The St. Thomas Wesley United Church congregation has met at the corner of 20th Street and Avenue H since 1908 – but their days are numbered.
“The reality is that we’re a very small group now and we’re getting older, and we have health challenges and our base is not being replenished fast enough to run the place,” minister Vicki Obedkoff told CTV News.
The building had been sold to an Eritrean Ethiopian group who leased the space to the church, which Obedkoff says worked well – until the pandemic.
“We felt it wouldn’t come so soon. We felt we could’ve had longer. COVID’s been really hard on us,” she says.
Church member and volunteer Linda Tweddell attributes much of the church’s success in recent years to the commitment to Indigenous and reconciliation initiatives.
In addition, the church has focused on outreach for new Canadians and helped start the first summer lunch program for children who may not have nourishment during the school break.
“All of those things speak to the social justice ethos that existed in the church for many many decades,” Tweddell said.
Back in the church’s heyday, Tweddell says, there were so many members that an addition was built to accommodate the large numbers.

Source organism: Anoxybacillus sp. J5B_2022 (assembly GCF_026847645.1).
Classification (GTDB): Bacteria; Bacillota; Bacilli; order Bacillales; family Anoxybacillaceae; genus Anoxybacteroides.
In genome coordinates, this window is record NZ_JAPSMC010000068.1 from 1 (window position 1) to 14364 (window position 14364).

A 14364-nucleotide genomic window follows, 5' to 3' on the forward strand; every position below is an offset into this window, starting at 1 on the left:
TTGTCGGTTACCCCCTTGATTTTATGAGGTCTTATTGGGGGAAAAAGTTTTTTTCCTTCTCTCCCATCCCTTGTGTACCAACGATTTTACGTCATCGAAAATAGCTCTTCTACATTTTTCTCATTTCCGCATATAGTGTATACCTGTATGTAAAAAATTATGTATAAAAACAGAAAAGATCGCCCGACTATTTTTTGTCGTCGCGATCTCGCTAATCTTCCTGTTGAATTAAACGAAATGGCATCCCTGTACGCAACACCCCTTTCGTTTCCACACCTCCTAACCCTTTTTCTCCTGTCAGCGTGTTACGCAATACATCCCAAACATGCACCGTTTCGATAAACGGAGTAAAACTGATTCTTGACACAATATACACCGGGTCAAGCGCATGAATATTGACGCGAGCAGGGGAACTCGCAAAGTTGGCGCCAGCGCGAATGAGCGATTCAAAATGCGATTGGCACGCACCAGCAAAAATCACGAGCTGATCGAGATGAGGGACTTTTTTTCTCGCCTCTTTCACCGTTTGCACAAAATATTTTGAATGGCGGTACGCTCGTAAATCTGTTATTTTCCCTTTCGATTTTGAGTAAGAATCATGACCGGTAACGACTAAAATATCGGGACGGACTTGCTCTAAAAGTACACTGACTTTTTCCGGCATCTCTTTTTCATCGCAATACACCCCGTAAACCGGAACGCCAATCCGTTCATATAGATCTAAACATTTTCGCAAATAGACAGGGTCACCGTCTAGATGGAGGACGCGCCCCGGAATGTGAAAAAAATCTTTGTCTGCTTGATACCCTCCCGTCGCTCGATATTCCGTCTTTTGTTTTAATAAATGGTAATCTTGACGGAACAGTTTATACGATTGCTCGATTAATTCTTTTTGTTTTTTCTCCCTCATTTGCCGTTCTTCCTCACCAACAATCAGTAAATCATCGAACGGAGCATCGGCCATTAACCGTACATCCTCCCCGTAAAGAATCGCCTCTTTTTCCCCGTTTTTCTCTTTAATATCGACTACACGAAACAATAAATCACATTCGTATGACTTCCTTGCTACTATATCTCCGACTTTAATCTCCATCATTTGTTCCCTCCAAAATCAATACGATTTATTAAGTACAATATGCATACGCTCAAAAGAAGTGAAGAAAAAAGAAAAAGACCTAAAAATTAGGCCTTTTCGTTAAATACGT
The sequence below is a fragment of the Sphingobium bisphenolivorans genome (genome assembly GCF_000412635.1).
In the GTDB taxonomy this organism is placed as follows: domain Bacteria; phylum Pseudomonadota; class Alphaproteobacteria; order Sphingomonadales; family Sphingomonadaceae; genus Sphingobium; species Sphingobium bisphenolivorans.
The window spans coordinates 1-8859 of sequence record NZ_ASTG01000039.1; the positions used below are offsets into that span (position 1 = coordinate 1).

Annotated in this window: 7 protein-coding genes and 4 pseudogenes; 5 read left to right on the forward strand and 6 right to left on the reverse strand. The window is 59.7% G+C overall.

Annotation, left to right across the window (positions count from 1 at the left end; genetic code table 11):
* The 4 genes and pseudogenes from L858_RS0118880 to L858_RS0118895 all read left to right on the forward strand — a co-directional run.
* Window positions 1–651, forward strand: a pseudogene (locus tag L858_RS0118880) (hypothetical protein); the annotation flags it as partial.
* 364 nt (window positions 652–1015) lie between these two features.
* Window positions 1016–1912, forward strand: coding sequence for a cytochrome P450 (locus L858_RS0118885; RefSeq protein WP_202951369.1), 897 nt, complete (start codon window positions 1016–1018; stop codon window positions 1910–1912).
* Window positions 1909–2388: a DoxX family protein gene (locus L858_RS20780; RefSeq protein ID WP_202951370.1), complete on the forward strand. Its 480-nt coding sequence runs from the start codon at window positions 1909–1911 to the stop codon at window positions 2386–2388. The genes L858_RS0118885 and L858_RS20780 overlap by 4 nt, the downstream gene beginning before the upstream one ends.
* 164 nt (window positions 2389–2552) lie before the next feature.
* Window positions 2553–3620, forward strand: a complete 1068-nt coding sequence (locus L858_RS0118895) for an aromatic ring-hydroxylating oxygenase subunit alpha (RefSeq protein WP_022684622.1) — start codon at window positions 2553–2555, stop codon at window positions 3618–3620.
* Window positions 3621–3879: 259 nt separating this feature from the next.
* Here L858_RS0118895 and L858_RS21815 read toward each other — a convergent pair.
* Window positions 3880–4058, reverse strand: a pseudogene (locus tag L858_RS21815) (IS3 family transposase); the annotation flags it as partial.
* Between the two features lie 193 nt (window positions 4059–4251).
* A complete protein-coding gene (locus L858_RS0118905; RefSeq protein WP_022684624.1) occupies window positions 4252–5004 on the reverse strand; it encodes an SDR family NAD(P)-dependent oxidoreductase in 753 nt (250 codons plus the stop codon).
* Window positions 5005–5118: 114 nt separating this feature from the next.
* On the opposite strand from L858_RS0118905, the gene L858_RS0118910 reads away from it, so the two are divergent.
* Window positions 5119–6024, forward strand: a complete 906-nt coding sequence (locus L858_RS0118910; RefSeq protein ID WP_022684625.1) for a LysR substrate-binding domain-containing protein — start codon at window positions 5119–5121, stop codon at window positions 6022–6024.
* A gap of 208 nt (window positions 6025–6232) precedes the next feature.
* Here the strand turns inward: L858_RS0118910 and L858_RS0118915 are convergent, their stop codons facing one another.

The main feature of the church is the pipe organ and while the new tenants don’t have any use for it, the hope is that it will strike a chord with someone and find a new home.
That sale will be up to the new owners – the Eritrean members who are expected to renovate the space to suit their worship style.
Obedkoff is glad it will still be a church in this spot. She says St. Thomas members have been accompanying each other to find new churches.
The sad reality according to the minister is that some elders won’t just go look for another church.
A Christmas Eve service is being held at 7 p.m. and the final service will be held Dec. 26 at 10:30 am. A special handing-off ceremony will take place to transfer the church to the new group.